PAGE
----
Highways software suite – background and solution
The ‘Job Costing’ desktop application is just one of the applications that BSPOKE Software developed for Leicester City Council’s highways department. For this reason, we’ve created a separate case study that details the common elements. That case study describes the issues with their previous software and provides the overall solution we proposed and developed, covering all aspects applicable throughout.
‘Job Costing’ summary
‘Job costing’ uses a modern Windows tiled layout which is presented to the user on entry to the home screen. This layout is split into various menus, making it easy for users to navigate to the areas they wish to work in.
‘Job costing’ is designed to track all roadworks within Leicester city, and is split into four broad areas. The main area is ‘Work Orders’ which is concerned with the scheduling and management of work, the other three are more financially based and track:
- the labour hours of operatives working in the field
- various other associated costs such as vehicle, plant and materials
- income received – this can be from government departments or private companies and individuals
Looking at the home screen gives an idea of the size of job costing, each tile represents another section and each section can have many sub-sections. For example, drilling down into External Material Invoices, you would find another 4 areas: Tipping Charges, Subcontractor Invoices, Credit Notes and Deliveries. This is also evident in most of the other sections.
As ‘Job Costing’ is such a large system we have chosen to focus on a few specific features for this case study.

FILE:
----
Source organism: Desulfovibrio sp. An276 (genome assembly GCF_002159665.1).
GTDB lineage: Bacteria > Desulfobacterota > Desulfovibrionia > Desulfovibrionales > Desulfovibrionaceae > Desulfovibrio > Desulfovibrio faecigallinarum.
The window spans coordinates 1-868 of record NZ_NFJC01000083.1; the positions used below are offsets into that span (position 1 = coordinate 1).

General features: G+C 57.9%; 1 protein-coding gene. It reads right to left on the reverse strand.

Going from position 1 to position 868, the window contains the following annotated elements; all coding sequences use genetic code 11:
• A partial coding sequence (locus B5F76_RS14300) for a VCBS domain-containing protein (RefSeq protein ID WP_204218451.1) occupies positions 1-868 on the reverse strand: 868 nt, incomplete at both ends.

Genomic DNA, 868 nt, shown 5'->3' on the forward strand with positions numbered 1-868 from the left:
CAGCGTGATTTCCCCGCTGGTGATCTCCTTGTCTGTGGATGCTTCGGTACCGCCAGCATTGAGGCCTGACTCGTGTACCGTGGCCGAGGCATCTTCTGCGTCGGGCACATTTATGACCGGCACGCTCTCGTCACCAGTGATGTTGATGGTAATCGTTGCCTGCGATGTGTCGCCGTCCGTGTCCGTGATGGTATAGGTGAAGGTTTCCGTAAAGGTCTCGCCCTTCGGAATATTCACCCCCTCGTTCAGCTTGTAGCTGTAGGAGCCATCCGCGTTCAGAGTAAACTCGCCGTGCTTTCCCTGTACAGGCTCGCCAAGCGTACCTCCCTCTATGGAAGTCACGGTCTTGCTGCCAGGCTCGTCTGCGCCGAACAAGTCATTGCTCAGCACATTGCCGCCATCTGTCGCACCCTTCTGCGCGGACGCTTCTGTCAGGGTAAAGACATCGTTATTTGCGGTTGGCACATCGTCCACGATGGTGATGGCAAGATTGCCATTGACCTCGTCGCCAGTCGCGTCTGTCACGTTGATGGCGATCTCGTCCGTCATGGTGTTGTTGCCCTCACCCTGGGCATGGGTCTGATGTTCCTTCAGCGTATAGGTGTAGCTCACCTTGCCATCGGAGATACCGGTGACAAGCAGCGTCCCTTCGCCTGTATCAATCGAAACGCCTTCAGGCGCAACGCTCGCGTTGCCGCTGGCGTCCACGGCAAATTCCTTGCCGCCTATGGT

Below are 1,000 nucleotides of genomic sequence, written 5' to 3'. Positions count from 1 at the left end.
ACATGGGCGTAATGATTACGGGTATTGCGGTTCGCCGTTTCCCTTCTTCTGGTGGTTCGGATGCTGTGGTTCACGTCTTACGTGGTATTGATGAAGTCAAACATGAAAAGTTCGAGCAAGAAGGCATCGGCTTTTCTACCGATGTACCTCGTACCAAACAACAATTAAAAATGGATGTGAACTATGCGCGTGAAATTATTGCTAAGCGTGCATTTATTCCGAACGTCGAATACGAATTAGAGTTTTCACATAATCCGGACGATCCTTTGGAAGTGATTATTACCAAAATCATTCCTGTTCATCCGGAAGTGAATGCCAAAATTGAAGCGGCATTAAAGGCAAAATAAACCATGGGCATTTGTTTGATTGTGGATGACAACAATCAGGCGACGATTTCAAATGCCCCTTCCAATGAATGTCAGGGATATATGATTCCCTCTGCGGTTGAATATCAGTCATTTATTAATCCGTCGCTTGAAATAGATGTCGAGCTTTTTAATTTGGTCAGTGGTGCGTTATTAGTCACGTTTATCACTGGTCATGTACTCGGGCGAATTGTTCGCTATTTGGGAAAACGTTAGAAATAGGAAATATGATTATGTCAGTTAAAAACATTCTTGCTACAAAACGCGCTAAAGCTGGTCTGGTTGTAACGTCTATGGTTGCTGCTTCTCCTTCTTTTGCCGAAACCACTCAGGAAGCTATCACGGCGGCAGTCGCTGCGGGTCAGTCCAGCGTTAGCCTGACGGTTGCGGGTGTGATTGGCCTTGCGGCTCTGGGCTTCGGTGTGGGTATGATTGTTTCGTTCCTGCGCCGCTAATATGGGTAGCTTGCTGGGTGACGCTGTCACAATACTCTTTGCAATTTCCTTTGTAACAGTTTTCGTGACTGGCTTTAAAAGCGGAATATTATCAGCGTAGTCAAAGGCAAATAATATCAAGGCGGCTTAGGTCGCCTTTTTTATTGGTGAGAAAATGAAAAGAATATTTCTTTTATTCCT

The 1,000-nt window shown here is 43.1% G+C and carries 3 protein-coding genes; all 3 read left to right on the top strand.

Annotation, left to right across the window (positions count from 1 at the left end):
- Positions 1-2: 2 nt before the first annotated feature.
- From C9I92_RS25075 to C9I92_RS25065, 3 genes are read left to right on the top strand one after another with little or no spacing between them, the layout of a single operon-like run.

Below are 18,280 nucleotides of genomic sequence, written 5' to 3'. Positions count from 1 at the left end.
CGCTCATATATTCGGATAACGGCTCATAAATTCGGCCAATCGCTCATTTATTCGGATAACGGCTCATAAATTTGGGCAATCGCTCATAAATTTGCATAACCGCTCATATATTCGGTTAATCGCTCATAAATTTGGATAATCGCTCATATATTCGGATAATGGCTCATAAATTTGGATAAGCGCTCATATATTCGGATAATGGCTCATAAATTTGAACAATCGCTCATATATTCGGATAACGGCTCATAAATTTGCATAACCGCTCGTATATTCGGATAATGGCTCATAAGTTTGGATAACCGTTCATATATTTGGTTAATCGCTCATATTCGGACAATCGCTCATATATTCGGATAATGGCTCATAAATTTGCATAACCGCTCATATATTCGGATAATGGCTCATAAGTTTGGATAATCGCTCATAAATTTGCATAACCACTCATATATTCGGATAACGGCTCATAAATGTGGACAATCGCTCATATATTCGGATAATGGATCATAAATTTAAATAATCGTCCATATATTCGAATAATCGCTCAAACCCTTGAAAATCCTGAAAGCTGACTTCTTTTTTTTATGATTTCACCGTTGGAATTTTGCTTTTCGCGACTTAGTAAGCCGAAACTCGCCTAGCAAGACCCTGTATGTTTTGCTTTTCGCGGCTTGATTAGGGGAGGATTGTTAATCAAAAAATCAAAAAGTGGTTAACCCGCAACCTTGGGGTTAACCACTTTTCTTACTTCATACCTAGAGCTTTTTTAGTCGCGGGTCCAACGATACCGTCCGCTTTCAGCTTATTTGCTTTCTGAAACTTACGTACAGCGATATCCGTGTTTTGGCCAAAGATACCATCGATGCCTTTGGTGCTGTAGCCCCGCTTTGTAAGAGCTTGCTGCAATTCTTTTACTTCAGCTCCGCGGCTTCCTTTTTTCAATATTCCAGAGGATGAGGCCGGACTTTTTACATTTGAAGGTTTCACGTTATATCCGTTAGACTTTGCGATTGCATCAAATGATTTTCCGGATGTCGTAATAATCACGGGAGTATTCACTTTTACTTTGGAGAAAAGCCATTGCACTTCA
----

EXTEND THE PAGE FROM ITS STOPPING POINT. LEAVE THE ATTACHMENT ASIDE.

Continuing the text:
‘Job Costing’ and other applications developed by BSPOKE Software for Leicester City Council use a central database and this allows them to share information with each other. For example, when looking at the Internal Stores areas of ‘Costs’, the information on the right-hand side (Tickets not in Batch) comes from another application we wrote called ‘Stores’ and this information can instantly be brought across to Job Costing with a click of a button.
Producing documents was one of the requirements for ‘Job Costing’, specifically a range of documents for recording operatives’ hours per job. Time-related documents included timesheets for operatives to complete, weekly/monthly payslips and annual leave. However, the most important document produced is probably the ‘Job Card’, which outlines the work and location of the job with photos, worksheets, and health and safety information.
To save staff time, barcoding was introduced so that supervisors could quickly and efficiently assign an operative to a piece of work. Supervisors scan the barcode on a ‘Job Card’ (see above image) and then scan the required barcode from a list of operatives in order to allocate the work.
Deemed to be an essential part of ‘Job Costing’, reports were focused around two main areas: financial reports and measures. Financial reports are used to track various expenses and income and for end-of-year accounting. Reports for Measures describe how long each job would take and highlights when work successfully completes on time, or is running late. Most of these reports are available to download in Excel and PDF format.